Choosing to enter an addiction treatment program is difficult. For people experiencing addiction, it requires strength and humility to ask for help, which isn’t an easy thing to do. Frequently, the stigma of addiction prevents someone from seeking treatment. Often, a person suffering from addiction is nervous or scared about revealing the addiction.
Obstacles to treatment include leaving family and getting time off from a job. It’s hard to explain why there will be a prolonged absence without revealing the whole issue. The person in need and sometimes their families will search out any excuse to avoid treatment, because then the problem would be revealed. This avoidance makes addiction more difficult to treat.
The Prevalence of Addiction Stigma
Why is there such a prevailing stigma of addiction? Deeply negative social statuses surround drug and alcohol abuse. A study published in 2007showed that an aspect of this discrimination, namely the stigmatization of users, creates many barriers to treatment and medical care.
Stigmatization is used as a form of social control. Stigmas are forced upon people by a wide range of sources, such as society, family, friends, law enforcement and the media.
People in the depths of drug addiction often incur jail time for drug possession, and sometimes for crimes committed as part of drug-seeking behavior. The stigmas imposed as a result of a criminal record contribute to a harsh and unforgiving perception of substance abusers as criminals, even if the crime was simply possession of drugs intended for personal use.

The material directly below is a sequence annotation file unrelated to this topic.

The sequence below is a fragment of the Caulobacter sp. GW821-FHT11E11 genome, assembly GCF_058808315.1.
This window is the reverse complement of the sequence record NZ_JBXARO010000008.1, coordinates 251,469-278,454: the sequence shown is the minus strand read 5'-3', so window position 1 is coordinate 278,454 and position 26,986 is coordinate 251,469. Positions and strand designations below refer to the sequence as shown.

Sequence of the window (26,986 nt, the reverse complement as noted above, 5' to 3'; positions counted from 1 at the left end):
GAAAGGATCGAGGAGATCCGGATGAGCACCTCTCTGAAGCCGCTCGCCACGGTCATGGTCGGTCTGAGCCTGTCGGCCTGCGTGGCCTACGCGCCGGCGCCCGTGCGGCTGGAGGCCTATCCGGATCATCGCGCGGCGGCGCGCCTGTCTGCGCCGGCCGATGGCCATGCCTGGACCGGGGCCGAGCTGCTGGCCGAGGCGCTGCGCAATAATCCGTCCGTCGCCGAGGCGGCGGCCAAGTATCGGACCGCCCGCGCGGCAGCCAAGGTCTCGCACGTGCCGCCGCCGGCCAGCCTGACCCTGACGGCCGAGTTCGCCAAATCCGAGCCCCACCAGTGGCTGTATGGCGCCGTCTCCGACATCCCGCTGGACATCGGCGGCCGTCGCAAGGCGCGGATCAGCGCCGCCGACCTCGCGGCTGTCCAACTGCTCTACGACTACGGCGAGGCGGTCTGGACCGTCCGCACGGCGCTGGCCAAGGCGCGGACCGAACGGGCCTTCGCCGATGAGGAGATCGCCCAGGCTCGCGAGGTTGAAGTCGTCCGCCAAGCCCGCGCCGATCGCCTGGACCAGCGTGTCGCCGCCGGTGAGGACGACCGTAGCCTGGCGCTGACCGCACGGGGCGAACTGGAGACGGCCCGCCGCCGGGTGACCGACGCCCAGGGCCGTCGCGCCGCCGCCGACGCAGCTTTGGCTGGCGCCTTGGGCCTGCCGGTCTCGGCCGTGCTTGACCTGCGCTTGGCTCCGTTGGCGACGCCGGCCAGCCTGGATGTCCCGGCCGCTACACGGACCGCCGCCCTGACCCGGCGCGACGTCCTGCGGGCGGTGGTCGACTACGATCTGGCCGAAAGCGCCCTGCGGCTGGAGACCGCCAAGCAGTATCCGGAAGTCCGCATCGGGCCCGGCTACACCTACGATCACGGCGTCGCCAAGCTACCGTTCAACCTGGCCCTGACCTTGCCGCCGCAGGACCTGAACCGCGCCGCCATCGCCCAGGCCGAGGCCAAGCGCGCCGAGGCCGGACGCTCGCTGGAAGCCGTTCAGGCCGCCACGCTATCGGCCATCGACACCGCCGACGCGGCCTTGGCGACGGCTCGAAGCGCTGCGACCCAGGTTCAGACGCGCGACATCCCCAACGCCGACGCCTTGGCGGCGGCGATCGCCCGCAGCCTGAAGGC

Addiction is a Disease
This stigma overlooks the fact that addiction is a disease, not a matter of willpower. Many people who suffer from addiction are people with strong character who developed a dependence, with no intentions of hurting themselves or others. A substance abuser can be from any walk of life, at any time in life. When you or someone you love is struggling with addiction, it doesn’t mean failure and it doesn’t mean a flawed moral character.
The stigma of addiction tries to label this as a failure, but other chronic, relapsing diseases like diabetes don’t cause the same embarrassment or shame for the person or their family. We—as a society and as individuals—need to ask ourselves: If you or a loved one had diabetes, would you keep that a secret for fear of shame or embarrassment?
The answer is: It’s likely you wouldn’t. You would openly look for help and support and seek the treatment necessary to control the disease and create a healthy future for yourself. People would respond with compassion and care. Addiction is a disease, just like diabetes, requiring treatment.
Understanding and Compassion
As more famous people and prominent public figures such as musicians and actors reveal their own struggles with addiction and publicly enter treatment, the stigma of addiction slowly falls away. While stigma hasn’t been completely eliminated, public understanding and compassion are moving in the right direction.
It’s important as a family member of a person suffering from addiction to support loved ones who are dealing with addiction by showing you care while they are in recovery. One of the best ways to eliminate the stigma of addiction is the open support of those in recovery, encouraging them and recognizing the struggles of overcoming addiction.
Condemnation and keeping stigma alive won’t help cure addiction and can make the situation worse, but treatment without shame will help. Don’t dwell on the past, but look to a brighter future where the hope and hard work of a person in recovery can make the troubles of the past a faded memory.